By News Reporters
Fitzrovia has a long history of community activism. Since the 1970s there has been a steady growth in the number of organisations concerned with improving the quality of life in the neighbourhood in the face of increasing commercial development. Today a number of groups survive at a time of decreasing government and local authority funding.
A casual observer may wonder why there are a large number of community groups, but each group is quite distinct in its area of interest and there is a lot of co-operation between groups. Many groups are un-funded and rely on larger organisations for support. Most are secular but there are also some faith-based groups.
The Charlotte Street Association was formed in 1970 and are concerned with the area between Gower Street in the east and Wells Street and Cleveland Street in the west. They comment on planning and licensing applications and campaign for more affordable housing, open space and environmental concerns. They initiated the Fitzrovia Area Action Plan currently being developed with Camden Council.
The Fitzrovia Community Centre Limited (registered charity) opened the new Fitzrovia Community Centre in 2012. The Centre was created from a section 106 funding by University College London Hospital allocated to the London Borough of Camden. It comprises an area of approximately 670 square metres with full disabled access including an outdoor courtyard. The building has a range of rooms available for large and small groups and individuals. It will have some long-term tenants and facilities for short-term use by organizations, community groups, and local people.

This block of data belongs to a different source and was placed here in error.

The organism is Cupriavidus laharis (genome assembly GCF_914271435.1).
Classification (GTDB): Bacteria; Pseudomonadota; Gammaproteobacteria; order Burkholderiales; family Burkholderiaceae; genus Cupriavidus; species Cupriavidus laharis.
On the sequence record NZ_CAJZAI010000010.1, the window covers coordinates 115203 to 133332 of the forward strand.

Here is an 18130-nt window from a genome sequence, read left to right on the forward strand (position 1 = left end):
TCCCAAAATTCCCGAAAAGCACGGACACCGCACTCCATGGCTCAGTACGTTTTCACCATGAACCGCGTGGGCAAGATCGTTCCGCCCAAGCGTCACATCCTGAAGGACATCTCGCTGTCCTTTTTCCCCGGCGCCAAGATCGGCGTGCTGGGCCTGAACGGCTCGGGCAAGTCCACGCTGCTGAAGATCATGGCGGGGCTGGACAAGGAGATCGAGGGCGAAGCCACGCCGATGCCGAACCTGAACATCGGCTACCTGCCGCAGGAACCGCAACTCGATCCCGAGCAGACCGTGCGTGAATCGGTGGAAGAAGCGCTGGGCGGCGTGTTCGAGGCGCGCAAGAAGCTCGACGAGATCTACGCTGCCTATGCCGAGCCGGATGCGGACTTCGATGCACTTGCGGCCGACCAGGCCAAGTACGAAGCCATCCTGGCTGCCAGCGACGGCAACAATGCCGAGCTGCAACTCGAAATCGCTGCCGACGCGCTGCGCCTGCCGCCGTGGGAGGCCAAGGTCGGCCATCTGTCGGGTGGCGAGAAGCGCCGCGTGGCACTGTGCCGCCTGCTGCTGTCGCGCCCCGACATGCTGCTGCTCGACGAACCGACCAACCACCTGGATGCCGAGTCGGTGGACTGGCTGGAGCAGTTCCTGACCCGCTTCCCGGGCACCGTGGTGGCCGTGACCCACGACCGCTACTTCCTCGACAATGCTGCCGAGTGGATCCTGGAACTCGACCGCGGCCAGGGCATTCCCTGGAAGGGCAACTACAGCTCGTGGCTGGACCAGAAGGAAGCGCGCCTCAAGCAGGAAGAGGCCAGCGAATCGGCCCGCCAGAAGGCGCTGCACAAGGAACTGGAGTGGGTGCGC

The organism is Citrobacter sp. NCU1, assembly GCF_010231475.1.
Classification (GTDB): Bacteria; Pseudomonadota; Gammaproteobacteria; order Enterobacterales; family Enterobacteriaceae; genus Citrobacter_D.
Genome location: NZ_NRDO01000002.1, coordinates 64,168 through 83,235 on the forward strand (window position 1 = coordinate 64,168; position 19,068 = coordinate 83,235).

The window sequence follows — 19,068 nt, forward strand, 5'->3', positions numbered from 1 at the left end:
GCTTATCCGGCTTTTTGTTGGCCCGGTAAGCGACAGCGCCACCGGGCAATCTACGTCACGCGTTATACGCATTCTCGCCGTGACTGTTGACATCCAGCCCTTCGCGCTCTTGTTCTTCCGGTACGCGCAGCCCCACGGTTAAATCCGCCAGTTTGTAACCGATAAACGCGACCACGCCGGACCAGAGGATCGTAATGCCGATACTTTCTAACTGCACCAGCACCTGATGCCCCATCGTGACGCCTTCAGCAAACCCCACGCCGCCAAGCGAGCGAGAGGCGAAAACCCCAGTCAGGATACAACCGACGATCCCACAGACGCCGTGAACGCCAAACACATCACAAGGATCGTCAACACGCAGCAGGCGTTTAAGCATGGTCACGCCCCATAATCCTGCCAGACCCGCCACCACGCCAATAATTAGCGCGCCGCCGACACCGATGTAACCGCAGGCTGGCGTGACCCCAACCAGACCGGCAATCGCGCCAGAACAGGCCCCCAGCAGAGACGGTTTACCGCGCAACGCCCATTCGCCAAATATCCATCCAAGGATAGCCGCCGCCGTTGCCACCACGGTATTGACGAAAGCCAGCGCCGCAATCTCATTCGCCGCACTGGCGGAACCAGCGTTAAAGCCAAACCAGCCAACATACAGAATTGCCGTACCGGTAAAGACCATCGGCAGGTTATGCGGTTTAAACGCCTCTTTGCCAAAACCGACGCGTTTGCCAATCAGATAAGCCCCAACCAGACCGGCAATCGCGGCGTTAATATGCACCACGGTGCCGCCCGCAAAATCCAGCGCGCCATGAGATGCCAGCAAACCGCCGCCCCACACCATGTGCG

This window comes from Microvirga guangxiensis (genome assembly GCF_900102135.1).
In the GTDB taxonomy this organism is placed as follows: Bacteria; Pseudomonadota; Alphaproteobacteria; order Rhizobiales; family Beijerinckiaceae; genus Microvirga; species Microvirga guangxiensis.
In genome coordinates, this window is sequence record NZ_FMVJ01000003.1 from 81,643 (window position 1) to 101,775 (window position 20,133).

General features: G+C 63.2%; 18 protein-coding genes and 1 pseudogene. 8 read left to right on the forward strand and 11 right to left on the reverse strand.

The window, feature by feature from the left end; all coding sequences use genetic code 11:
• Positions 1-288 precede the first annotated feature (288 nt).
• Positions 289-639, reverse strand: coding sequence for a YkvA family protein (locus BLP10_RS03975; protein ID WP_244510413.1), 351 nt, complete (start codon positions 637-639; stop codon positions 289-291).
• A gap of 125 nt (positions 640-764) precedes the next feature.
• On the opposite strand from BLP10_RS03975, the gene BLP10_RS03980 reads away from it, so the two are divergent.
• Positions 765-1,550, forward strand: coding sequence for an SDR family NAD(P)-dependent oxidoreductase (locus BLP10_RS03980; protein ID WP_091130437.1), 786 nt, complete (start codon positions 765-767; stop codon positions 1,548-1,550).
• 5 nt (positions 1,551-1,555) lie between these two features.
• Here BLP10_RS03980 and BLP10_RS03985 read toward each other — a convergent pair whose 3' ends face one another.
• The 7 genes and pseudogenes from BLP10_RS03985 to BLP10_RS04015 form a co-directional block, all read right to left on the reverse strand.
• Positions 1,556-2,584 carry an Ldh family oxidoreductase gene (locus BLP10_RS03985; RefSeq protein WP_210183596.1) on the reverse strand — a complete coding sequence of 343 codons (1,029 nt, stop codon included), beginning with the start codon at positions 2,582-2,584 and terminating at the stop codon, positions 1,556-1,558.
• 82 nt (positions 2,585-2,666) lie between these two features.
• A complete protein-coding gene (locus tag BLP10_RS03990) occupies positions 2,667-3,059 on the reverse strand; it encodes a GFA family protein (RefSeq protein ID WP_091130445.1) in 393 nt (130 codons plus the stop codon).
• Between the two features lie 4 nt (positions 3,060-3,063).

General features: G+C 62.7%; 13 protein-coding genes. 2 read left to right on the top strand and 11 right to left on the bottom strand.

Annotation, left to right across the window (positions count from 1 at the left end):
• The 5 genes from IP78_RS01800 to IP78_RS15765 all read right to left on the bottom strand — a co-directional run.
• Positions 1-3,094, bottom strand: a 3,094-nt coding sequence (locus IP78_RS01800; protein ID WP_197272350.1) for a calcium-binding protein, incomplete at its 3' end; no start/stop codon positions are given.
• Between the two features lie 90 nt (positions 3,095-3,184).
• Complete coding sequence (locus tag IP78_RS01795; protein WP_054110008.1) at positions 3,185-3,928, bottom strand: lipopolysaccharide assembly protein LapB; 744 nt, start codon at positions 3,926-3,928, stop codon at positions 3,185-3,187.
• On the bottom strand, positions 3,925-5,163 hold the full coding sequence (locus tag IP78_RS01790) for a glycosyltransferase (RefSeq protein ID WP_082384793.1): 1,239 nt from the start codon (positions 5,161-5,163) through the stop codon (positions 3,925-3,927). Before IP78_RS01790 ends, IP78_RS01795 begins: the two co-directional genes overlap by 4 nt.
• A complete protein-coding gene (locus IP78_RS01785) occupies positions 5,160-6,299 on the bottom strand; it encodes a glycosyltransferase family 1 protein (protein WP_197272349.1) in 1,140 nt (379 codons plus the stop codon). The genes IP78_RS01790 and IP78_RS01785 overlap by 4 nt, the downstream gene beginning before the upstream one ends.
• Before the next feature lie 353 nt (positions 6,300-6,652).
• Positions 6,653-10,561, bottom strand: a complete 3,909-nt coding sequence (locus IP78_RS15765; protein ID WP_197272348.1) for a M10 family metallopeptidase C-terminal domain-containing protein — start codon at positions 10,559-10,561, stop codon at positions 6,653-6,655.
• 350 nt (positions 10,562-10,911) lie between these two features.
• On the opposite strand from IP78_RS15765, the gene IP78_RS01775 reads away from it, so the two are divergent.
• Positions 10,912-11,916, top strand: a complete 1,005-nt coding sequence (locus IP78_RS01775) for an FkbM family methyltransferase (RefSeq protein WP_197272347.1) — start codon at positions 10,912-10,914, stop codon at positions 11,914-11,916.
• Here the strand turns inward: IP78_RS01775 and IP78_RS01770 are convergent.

The Fitzrovia Neighbourhood Association (registered charity) was formed in 1975 when they opened a Neighbourhood Centre on Tottenham Street. They publish Fitzrovia News, run a housing and welfare drop-in advice and information service, community development projects in support of older people and the Bangladeshi community; and comment on planning and licensing applications. Their area of interest is the whole of Fitzrovia from Gower Street in the east to Great Portland Street in the west. They also organise the Fitzrovia Festival. In recent years the Festival has become a smaller affair with an event celebrating Fitzrovia’s residential community and history at its Neighbourhood Centre.
Fitzroy Square Neighbourhood Association (formerly the Fitzrovia Residents Association) has residents and local businesses as members from an area bounded by Euston Road, Tottenham Court Road, Maple Street and Cleveland Street. As well as protecting residential amenity in the Fitzroy Square conservation area they want to encourage and support neighbourhood shops particularly in Cleveland Street and Warren Street where these are under threat from developers looking for conversion to residential, restaurant or office. They also organise the Fitzroy Square Opera.
Fitzrovia Youth in Action (registered charity) is based in Warren Street and provides youth services in Camden and Westminster. They were formed in 1997 and became a charity in 2000.
All Souls Clubhouse (registered charity) on Cleveland Street is a Christian community centre and provides a number of services. It has been open since the 1950s. As part of the mission of the Anglican Church in the parish of All Souls, they seek to remain faithful to their evangelical heritage within the context of the Anglican Communion.
Friends of Open Spaces Fitzrovia meet regularly to discuss the improvement and maintenance of Crabtree Fields, Whitfield Gardens and The Warren playground.
The Fitzrovia Trust (registered charity) was established in 1985 and acquires vacant and run-down properties. They own a number of retail and social housing properties in Warren Street. They refurbished the Fitzrovia Community Nursery and playground in Whitfield Street and brought it back into use.
Howard House and Cleveland Street (north) Neighbourhood Watch is not only interested in crime prevention but comments on planning and licensing in Fitzrovia.
This above list is not intended to be complete or definitive.